A buyer completing on a main residence costing up to £500,000 will not, therefore, pay any SDLT. More expensive properties will only be taxed on their value above that amount.
If the property being purchased is not a 'main residence', then this also applies.
The SDLT holiday stimulated the housing market, with many buyers trying to complete their purchases before normal rates returned.
However, time is running out. A typical property purchase takes three to four months to complete. Mortgage companies and conveyancers are all very busy and there have been other factors which have slowed down the process for many. Anyone finding a property to buy now will be lucky to get the purchase progressed up to exchange of contracts and completion by 31 March.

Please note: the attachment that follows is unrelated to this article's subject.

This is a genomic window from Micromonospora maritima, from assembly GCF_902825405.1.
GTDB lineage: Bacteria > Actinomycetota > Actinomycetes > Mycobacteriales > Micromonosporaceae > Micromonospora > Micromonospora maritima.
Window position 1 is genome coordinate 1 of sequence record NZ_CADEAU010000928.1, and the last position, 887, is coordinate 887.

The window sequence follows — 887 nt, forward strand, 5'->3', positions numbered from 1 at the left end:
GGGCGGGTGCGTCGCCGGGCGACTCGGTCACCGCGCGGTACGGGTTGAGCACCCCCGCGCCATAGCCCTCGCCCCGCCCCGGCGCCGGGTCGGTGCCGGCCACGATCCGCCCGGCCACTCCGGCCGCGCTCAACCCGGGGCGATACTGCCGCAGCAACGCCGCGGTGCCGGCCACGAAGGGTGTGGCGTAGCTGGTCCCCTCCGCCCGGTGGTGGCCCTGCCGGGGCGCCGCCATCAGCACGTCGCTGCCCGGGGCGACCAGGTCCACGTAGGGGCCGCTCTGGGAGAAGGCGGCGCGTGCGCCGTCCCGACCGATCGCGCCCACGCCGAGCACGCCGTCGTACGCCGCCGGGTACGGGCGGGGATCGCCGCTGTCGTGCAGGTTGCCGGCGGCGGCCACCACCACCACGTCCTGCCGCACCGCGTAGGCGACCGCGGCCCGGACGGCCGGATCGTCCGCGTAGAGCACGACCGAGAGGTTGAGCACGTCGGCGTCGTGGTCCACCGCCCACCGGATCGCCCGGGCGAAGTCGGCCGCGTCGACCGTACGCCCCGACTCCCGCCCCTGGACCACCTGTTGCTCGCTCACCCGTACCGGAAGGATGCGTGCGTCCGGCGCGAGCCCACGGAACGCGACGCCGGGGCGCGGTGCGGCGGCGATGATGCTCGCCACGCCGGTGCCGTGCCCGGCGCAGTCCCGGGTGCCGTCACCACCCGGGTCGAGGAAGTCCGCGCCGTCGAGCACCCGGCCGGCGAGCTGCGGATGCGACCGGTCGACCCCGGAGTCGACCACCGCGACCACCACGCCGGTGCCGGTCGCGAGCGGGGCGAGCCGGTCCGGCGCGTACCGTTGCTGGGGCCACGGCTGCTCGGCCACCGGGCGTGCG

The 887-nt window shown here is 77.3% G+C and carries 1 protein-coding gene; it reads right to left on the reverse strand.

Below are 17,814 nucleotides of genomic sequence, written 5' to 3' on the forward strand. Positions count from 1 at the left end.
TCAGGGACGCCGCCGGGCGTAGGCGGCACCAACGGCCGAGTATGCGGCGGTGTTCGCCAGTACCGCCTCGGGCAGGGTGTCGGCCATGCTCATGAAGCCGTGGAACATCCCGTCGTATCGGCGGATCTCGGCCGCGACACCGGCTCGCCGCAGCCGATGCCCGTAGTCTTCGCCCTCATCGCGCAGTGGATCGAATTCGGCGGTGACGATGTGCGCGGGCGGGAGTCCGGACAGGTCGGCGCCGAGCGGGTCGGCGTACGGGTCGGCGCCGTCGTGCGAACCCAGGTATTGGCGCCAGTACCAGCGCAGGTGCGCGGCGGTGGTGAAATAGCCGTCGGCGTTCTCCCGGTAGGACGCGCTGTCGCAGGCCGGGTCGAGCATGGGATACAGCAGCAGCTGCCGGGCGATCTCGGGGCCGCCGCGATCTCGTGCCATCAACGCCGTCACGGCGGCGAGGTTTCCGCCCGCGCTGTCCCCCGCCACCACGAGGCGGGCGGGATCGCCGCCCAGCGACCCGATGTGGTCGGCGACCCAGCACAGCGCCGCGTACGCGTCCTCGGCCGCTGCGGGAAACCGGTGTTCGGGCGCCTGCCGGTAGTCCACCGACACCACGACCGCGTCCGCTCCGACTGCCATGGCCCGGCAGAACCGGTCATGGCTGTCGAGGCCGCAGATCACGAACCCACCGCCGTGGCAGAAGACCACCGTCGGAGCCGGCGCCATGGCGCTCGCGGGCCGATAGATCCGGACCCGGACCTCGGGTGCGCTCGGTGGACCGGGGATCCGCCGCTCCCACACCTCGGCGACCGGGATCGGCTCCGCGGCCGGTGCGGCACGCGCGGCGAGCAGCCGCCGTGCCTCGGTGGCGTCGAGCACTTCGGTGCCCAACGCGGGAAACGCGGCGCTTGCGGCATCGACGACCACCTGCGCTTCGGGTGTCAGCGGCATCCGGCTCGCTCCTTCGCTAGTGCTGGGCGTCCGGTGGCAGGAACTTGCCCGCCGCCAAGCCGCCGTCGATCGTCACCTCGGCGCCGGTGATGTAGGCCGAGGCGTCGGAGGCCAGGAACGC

The 'effective date' of a transaction determines when liability to SDLT arises. Generally, the effective date is when that land transaction is completed, ie when the purchase price is paid over, the buyer is handed the keys and the title is legally transferred to the buyer. But where such a contract is 'substantially performed' before it is formally completed, the contract is treated as if it were itself the transaction provided for in the contract.
Broadly, 'substantially performed' means:
It might be possible to substantially perform a property purchase before the deadline but legally complete the purchase afterwards and still benefit from reduced rates. Specialist advice should be sought before attempting any such measures.